Executive Summary:

Windows Server 2008 and Windows Vista have changed the way you control Windows' boot loader. With this change comes a new tool—Bcdedit—that every systems administrator must master.

Anyone who uses Windows Server 2008 or Windows Vista knows that these latest Windows versions have brought some significant changes to Microsoft's OSs. One of these changes is the way you control Windows' boot loader, the software that supports storing more than one OS on a drive and that lets you configure the way Windows boots. With this change comes a new tool—Bcdedit—that anyone who administers Server 2008 or Vista systems must master. (See also, " Booting Up with Bcdedit" and " Build a Bootable BCD from Scratch with Bcdedit").

Prior to Vista, we controlled boot order and boot options by modifying the boot.ini text file at the root of the C drive. To change the boot-loader behavior of pre-Vista systems, we needed nothing more complex than Notepad and the knowledge of how to un-set boot.ini's "read only" component. Now, Microsoft has replaced boot.ini with a binary file called BCD, which resides in a hidden/system folder called \boot on whatever drive you boot your system from. Bcdedit is the tool you'll use to control BCD.

Boot Alterations

The BCD boot-loader structure introduces some new terminology. Whereas a boot.ini file might have several sections that let you boot a particular OS with specific options, Bcdedit has boot entries. A new Server 2008 or Vista installation has just one boot entry, but if you add an OS—for example, if you install both Server 2008 and Vista on the same system, or if you have only one OS on your system but want the option to boot that OS with different startup or debugging settings—you'd have more than one boot entry. You can see your boot entries by opening an elevated command prompt and typing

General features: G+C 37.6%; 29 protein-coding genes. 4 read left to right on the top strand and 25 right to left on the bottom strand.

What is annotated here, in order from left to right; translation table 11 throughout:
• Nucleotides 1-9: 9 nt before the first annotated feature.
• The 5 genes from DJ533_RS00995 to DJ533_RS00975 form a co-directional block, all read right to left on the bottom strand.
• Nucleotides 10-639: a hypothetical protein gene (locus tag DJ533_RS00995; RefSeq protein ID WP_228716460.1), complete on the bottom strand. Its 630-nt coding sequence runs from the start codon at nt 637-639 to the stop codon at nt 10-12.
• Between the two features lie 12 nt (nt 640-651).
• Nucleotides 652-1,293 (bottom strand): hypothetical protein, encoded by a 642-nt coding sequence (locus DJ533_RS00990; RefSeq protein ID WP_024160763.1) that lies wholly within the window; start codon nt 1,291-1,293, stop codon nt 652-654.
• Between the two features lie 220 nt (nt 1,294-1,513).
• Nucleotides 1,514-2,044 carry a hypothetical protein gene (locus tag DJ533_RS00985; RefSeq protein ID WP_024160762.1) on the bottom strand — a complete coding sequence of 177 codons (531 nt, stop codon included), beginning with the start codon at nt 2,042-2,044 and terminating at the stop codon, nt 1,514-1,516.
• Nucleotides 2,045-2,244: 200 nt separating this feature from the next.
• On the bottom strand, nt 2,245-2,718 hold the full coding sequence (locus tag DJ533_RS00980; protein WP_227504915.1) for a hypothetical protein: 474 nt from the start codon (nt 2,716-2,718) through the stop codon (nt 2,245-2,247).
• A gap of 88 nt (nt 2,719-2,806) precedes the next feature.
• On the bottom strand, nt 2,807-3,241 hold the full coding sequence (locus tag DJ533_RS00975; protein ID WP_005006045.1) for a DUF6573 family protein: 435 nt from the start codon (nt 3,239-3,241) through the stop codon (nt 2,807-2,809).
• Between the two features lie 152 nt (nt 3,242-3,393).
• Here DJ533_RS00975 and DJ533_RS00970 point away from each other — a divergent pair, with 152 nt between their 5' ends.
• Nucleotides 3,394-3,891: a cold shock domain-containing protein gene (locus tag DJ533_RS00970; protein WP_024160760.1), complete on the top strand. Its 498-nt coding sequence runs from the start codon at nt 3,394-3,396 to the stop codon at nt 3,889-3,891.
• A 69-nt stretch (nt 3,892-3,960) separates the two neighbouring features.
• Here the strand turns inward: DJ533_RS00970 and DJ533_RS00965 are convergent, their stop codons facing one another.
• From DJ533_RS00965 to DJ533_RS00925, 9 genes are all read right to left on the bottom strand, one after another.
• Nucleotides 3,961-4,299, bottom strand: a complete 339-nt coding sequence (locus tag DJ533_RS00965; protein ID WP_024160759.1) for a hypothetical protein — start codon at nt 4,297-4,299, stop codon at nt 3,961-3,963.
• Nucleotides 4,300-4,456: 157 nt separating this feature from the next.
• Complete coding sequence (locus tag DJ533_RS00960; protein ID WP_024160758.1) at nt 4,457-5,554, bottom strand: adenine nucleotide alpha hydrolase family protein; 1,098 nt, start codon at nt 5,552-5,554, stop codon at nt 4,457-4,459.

bcdedit /v

The top section of the output that Figure 1 shows—labeled Windows Boot Manager—contains global information: which boot entry boots by default, how long users have to choose a non-default boot entry, and so on.

Below that, Bcdedit displays two boot entries labeled Windows Boot Loader. The first boots a copy of Server 2008 (as you can see in the description line), and the second boots Vista.

Notice that Bcdedit /v shows a lot of long hexadecimal strings enclosed in brackets—items that you probably recognize as globally unique identifiers (GUIDs). You can safely ignore most of these GUIDs, but pay special attention to the first one in each boot entry, labeled identifier. You need these GUIDs when you inform Bcdedit which boot entry to make the default, what order to display the boot entries, which boot entries to copy, and so on. If you're like me, you'll find yourself feeling thankful that you can mark text and put it into the clipboard.

To tell BCD which boot entry to load by default, you use the Bcdedit /default command. For example, to tell my system to boot the Server 2008 boot entry, I would type

bcdedit /default \{6443870f-3c0c-11dd-835a-c0389998b4ec\}

If you can't imagine typing or even copying those GUIDs, you'll be glad to know that Bcdedit recognizes two well-known GUIDs: The \{current\} value is the boot entry that the OS is currently running, and the \{default\} value is whatever boot entry BCD currently knows about.

If I were to delete the \Windows folder from my Server 2008 system's E drive, I would essentially uninstall Server 2008 from my system—but BCD wouldn't know that. So, every time I booted my system, I'd see a useless option to boot Server 2008. To configure BCD to no longer show the Server 2008 option, I could use the Bcdedit /delete command:

bcdedit /delete \{6443870f-3c0c-11dd-835a-c0389998b4ec\}

If you're thinking about trying some of these commands, I recommend creating an extra boot entry to play with. Believe me, you don't want to accidentally delete your main OS's boot entry! To make a copy of your boot entry for test purposes, you can use the Bcdedit /copy command:

bcdedit /copy \{current\} /d "Test entry"

Note that I've made use of the \{current\} well-known GUID and added the /d option (mandatory with the /copy switch), which let me give the option a name for the new OS boot entry.

Whenever I set up a Windows NT 3.1 or later system, I find boot.ini's default 30-second wait to be excessive, unacceptably slowing down my boot times. So, I always like to modify the "timeout=30" value to 5 seconds. To do the equivalent in Bcdedit, I type

bcdedit /timeout 5

Familiarize Yourself

I miss boot.ini's simplicity, but BCD and Bcdedit are here to stay, so I recommend spending a little time getting familiar with Bcdedit. I'll cover more in-depth options next time.